Kiwi-Samoan artist King Kapisi’s 1999 hit 'Reverse Resistance' raised the standard for music. It sent shock waves through Aotearoa’s underground hip hop scene and with it, Kapisi became the first-ever hip hop artist to win the coveted Silver Scroll songwriting award.
Series Classification: PG (parental guidance recommended for young viewers)
In the words of Auckland hip hop duo Eno x Dirty, “he exudes hip hop and Pasifika as well.”
Kapisi grew up in Wellington but maintained a strong connection with his ancestral home of Samoa. He found inspiration in Samoan hip hop group The Mau, which fused hip hop with Samoan culture. For Kapisi, The Mau expanded the realm of what was possible in music.
“I have a very strong cultural roots connection to my home of Samoa,” Kapisi reflects. “The difference between most rappers and me was that I was going to represent me and my hood, my country, and the area that I’m from. And so I make South-Pacific hip hop.”
This South-Pacific focus shines through. In his lyrics, rapped over stripped-back guitars, drums, and even an orchestral string section, he speaks of combating colonialism. He focuses on the religion it brought into Samoa and the lives it “fucked up”. The song stands in resistance to colonial power calling for its reversal.
Even Reverse Resistance’s music video, filmed on Savai’i, in his village of Fagamalo, works to this end. Directed by Kapisi’s sister, Sima Urale, it shows Samoa not as a commercialised holiday destination or a page out of National Geographic, but as a living place in its own right. It moves hip hop from the hood to the Islands.
NZ hip hop artist Melodownz recalls watching the video with his Samoan grandmother: “I’d never been to Samoa, so she was telling me about where things were and stuff in that video... It made her happy.”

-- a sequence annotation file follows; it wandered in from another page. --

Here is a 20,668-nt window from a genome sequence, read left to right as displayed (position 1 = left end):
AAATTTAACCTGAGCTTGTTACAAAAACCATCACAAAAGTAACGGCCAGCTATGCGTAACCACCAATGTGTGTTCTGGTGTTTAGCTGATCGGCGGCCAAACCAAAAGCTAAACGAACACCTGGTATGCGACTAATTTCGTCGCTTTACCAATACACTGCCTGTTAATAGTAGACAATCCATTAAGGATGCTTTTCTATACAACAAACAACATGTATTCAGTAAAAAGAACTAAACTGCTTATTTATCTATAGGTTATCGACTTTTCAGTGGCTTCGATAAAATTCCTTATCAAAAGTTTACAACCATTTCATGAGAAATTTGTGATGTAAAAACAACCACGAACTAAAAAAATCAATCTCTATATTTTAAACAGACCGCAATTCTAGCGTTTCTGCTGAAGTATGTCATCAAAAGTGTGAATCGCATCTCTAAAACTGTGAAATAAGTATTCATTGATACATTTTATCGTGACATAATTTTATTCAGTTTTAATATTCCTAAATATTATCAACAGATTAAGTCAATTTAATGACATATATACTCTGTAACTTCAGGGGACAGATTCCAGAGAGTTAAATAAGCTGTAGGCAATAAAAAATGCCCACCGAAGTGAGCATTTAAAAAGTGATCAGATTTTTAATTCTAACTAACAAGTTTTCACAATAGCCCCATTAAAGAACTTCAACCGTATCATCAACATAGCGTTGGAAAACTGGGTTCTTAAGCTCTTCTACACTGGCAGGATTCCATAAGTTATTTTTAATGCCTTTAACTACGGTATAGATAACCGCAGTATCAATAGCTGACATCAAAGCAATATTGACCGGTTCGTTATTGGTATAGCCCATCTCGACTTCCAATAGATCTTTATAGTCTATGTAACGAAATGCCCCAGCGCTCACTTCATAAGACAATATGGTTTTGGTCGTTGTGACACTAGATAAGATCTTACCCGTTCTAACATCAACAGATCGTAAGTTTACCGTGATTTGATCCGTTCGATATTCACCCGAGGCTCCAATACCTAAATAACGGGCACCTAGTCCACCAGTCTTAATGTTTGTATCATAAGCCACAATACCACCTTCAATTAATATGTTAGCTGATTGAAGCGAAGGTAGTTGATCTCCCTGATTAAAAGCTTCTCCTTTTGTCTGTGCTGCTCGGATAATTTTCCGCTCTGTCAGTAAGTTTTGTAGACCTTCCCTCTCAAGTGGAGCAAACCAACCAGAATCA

Reverse Resistance is a dope, high-quality, well-composed song, but more than that – it is music as a tool and as a weapon. King Kapisi’s uncompromising style emanates Samoan pride.
He smiles, “I’m very, very lucky that my whole career I’ve made music that I like and I actually dig, and I can live with it because I don’t have to change for anyone. Just me.”
This episode explores how King Kapisi uses his music discuss the effects of colonisation, show Samoan pride and share the stories that matter to him. As Scribe says, “that’s why he’s the king.”
About King Kapisi
Bill Urale began his musical days rapping under the name Bran Muffin in his hometown Wellington. Several years later, he and Submariner (Andy Morton) were introduced and Bill changed his MC name to King Kapisi. Kapisi is the Samoan word for cabbage, a nickname Bill’s mother called him as a child. The two began working together in Submariner’s studio ‘The Hut’ and it was then that he signed with record label Festival Records in 1999.
King Kapisi is renowned for his politically conscious lyrics and in 1999 ‘Reverse Resistance’ was released winning the APRA Silver Scroll and being the first Polynesian to do so.
King Kapisi has released 3 albums and won numerous other awards and was a consultant for this documentary series.
NZ Hip Hop Stand Up was made possible by the RNZ/NZ On Air Innovation Fund.